12 Frequently Asked Questions Answered
Business owners are sometimes confused about the difference between profit and cashflow, says GroForth CEO Sarah Daly.
Managing cashflow correctly is one of the best ways to improve your business performance. This is because when cashflow is positive, you have money available to pay your bills and keep your business running smoothly. Positive cashflow also puts you in a strong position when it comes to financing future development and growth.
On the other hand, when cashflow is weak, it can be difficult to pay staff and bills on time. Running low on cash can be a warning sign that your business is in trouble.
So, because cashflow is such a good indicator of the financial health of a business, it’s an area that accountants often focus on. Yet, in my experience, many business owners don’t fully understand cashflow and are sometimes confused about the difference between cashflow and profit. So, set out below are answers to 12 frequently asked cashflow questions.
1. What is cashflow?
cashflow refers to the money that flows in and out of your business through normal day-to-day activity. On your cashflow statement, the money that comes in (eg payments from customers) is shown as a positive number, while the money that goes out (eg payments for utilities and services) is shown as a negative.
2. Is cashflow the same as liquidity?
Liquid assets are assets that can be easily converted to cash like the money you have in your safe, cash in your bank accounts and money owed by customers that you know you can collect quickly. Cashflow can be used to measure liquidity.
3. How is cashflow different from profit?
Profit focuses on when income earned (eg when a sale is made) but cashflow focuses on when payment is received. You might invoice a customer in March but the customer does not pay until April so there is gap between when the income is earned and the payment received. Also, unlike profit, cashflow includes the money that flows out of your business (eg expenses such as the cost of sales, capital expenditure, depreciation, interest and dividends) so it is sometimes regarded as a better indicator of your company’s health because it gives a fuller picture of your business.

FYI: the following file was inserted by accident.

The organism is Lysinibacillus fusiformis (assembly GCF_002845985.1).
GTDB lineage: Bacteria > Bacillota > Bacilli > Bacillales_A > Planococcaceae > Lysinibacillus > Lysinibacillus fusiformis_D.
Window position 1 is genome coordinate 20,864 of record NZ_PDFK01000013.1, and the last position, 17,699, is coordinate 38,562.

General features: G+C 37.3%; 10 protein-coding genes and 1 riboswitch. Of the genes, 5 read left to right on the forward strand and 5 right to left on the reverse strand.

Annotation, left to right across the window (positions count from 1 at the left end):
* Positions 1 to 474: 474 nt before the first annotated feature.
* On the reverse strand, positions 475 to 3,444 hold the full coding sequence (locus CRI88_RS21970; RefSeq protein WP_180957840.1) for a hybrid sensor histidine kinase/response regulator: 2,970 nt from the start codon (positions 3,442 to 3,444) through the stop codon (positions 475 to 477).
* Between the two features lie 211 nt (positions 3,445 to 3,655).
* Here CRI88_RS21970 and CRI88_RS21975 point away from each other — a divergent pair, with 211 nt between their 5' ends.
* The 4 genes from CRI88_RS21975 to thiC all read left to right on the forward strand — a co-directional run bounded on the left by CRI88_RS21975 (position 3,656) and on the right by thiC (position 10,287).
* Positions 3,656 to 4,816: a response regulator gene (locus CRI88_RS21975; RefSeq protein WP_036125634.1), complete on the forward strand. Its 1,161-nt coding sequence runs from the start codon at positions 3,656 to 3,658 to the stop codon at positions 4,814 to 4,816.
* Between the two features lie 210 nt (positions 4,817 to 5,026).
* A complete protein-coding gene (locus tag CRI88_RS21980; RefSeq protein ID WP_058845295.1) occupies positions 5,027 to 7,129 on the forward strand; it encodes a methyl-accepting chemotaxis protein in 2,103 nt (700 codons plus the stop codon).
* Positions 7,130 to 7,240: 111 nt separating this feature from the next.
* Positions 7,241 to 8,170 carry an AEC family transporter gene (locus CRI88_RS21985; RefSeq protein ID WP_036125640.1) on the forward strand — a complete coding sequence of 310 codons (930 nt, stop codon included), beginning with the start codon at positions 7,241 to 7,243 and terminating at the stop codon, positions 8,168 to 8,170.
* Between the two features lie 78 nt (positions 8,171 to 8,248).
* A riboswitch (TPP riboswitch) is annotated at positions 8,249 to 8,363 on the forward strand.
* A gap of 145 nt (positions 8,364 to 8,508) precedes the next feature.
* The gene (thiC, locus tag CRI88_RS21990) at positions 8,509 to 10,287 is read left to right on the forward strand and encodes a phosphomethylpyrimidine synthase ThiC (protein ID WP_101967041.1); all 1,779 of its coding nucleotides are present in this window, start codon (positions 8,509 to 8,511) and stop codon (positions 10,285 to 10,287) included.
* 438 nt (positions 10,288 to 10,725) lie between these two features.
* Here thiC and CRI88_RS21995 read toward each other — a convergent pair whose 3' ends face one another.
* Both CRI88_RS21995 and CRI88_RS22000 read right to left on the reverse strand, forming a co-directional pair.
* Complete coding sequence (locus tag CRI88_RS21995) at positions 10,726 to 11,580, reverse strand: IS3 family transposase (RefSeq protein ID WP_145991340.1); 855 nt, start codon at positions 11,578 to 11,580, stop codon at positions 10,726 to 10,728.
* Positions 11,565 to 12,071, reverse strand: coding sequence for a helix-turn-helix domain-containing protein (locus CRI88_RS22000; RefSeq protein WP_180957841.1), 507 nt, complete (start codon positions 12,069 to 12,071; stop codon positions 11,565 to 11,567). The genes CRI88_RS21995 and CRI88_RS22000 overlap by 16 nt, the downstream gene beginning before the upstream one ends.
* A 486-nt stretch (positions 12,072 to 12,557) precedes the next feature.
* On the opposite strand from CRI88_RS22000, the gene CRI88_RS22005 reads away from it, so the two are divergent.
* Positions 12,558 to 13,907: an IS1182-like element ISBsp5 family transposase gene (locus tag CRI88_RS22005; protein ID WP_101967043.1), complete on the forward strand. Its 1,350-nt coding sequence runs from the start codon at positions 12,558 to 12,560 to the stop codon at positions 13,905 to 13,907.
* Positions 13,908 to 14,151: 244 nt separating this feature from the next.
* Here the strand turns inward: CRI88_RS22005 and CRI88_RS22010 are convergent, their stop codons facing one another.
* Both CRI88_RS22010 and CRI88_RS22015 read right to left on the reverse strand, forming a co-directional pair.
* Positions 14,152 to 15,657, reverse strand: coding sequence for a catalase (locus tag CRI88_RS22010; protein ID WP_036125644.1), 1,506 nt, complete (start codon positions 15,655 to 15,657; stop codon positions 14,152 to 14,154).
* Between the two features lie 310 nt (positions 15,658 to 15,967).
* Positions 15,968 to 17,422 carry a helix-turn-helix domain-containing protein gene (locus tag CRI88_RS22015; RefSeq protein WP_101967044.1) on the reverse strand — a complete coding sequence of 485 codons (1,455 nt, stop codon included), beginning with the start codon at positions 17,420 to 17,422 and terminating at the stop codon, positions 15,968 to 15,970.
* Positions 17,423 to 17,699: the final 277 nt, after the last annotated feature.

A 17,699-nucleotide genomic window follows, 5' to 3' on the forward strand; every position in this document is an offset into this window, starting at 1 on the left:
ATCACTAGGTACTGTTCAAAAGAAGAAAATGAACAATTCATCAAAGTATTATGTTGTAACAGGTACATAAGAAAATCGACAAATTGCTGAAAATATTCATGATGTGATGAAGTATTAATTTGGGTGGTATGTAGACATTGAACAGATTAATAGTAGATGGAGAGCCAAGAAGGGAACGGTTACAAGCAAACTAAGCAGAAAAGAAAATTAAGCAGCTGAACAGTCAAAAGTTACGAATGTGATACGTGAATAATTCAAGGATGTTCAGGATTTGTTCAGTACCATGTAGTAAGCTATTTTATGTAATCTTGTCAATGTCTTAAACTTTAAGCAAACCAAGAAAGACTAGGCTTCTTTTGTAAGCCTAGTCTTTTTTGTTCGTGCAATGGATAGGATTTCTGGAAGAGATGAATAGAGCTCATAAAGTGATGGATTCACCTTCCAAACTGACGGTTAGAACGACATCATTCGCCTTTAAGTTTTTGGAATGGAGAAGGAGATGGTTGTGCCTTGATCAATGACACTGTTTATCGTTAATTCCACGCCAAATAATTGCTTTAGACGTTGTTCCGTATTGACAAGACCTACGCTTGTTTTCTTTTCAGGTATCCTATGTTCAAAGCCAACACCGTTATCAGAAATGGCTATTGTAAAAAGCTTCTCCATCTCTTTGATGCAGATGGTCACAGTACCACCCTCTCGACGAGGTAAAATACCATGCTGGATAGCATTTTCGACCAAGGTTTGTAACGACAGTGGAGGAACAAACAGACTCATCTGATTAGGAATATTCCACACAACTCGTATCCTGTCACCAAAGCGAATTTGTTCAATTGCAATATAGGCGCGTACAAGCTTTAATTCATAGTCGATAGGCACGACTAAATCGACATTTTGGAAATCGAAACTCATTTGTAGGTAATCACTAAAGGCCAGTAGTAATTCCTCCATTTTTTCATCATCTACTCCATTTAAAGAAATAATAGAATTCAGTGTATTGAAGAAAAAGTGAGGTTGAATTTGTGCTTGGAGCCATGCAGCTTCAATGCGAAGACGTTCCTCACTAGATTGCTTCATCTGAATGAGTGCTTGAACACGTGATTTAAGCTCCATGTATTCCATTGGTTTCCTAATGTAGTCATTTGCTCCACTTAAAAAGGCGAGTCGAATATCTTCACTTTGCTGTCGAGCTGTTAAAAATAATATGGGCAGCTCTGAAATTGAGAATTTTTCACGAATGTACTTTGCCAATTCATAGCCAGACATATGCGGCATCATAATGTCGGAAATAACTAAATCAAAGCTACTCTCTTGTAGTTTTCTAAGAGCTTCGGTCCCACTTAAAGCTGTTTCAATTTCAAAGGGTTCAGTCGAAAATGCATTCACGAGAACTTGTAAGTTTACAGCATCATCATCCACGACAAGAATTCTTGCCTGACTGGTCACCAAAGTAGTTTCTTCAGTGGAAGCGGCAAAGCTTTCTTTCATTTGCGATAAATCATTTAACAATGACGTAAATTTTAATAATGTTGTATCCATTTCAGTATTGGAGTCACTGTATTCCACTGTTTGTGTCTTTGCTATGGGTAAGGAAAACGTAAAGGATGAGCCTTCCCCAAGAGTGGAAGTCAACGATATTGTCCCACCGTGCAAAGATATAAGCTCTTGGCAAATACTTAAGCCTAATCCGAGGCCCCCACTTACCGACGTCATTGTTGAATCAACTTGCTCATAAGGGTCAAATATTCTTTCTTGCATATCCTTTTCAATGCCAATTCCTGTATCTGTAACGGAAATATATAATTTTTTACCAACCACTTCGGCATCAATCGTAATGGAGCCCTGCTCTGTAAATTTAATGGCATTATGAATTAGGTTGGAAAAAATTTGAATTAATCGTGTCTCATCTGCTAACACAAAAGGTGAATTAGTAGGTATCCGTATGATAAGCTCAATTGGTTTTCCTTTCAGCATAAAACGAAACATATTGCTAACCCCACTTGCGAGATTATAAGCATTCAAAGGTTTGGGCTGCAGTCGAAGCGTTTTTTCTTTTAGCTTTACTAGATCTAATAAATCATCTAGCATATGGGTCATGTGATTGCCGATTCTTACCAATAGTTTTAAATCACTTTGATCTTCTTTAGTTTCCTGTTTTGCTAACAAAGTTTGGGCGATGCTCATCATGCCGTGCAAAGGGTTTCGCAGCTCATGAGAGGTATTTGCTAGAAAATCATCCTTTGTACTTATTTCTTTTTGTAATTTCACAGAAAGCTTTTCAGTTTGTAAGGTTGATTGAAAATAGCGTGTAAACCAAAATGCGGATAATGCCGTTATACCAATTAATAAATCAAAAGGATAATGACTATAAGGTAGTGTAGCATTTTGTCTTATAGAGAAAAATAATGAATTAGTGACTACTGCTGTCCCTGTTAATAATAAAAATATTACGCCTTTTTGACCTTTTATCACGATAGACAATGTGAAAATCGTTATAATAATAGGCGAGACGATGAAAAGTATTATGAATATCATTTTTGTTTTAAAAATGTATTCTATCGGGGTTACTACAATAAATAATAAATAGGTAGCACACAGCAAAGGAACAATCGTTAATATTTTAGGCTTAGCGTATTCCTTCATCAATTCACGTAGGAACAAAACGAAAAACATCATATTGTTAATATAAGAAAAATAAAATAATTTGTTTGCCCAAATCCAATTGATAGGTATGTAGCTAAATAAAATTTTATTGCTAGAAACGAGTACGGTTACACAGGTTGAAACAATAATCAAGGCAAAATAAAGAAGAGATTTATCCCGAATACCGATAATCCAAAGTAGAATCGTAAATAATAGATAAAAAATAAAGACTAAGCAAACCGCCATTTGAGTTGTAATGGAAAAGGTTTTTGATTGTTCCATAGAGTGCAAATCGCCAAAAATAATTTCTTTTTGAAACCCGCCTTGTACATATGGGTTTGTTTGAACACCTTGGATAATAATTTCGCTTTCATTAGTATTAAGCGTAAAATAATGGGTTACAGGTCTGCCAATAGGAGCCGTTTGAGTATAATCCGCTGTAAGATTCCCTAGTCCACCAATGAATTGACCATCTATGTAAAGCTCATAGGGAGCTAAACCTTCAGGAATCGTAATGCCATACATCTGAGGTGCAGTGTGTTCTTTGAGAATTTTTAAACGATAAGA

4. What are the different types of cashflow?
There are three types of cashflow:
- Operating eg sales
- Investing eg dividends and interest
- Financing eg loans
5. What is positive cashflow?
Positive cashflow is when you have more money coming in than going out. It means that you have sufficient cash available to pay your staff and bills on time and that you can readily finance the purchase of essential equipment. It also means that you are in a good position if you need to raise finance to expand and/or develop your business.
6. What is cashflow quality?
Cashflow quality takes into account both the factors that impact your current orders and market and customer trends that may impact your future orders. For example, if your current orders depend on a one-off large order that is unlikely to be repeated or if the value of the order does not cover the cost of servicing it, this would be ‘low quality’ whereas a reliable stream of cost-effective future orders would be high quality.
7. What does cashflow measure?
Cashflow measures how quickly assets can be converted to cash without affecting their price.
8. What do cashflow and liquidity tell investors?
Cashflow and liquidity indicate how quickly a company can meet its financial obligations.
9. What is the difference between a cashflow statement and a cashflow forecast?
A cashflow statement shows historic cashflow information. A cashflow forecast predicts future cashflow.
10. Why is cashflow management important?
Cashflow management monitors the financial health of your business and shows how much cash you need on a day-to-day basis. It can be used to work out how to reduce cash outflows as well as to ensure you can access finance for ongoing business development.
11. How can I improve cashflow?
An effective way to improve cashflow is to speed up cash inflows and slow down outflows. Here are some ways that you can do this:
- Invoice promptly
- Make it easy for your customers to pay
- Credit check new customers
- Chase money that you are owed
- Don’t hold too much stock
12. Who controls cashflow?
Technology, particularly cloud accounting, make it easier than ever to keep on top of your company’s cashflow management but financial skills are also crucial. Key players on your cashflow management team should include the people responsible for your accounts payable and accounts receivable functions. Usually, this will be either an in-house Finance department or an outsourced finance service provider like GroForth.
Cash, as they say, is king. If you have questions about cashflow or would like advice on how to improve your cashflow management, GroForth can help. Contact our cashflow management team for details.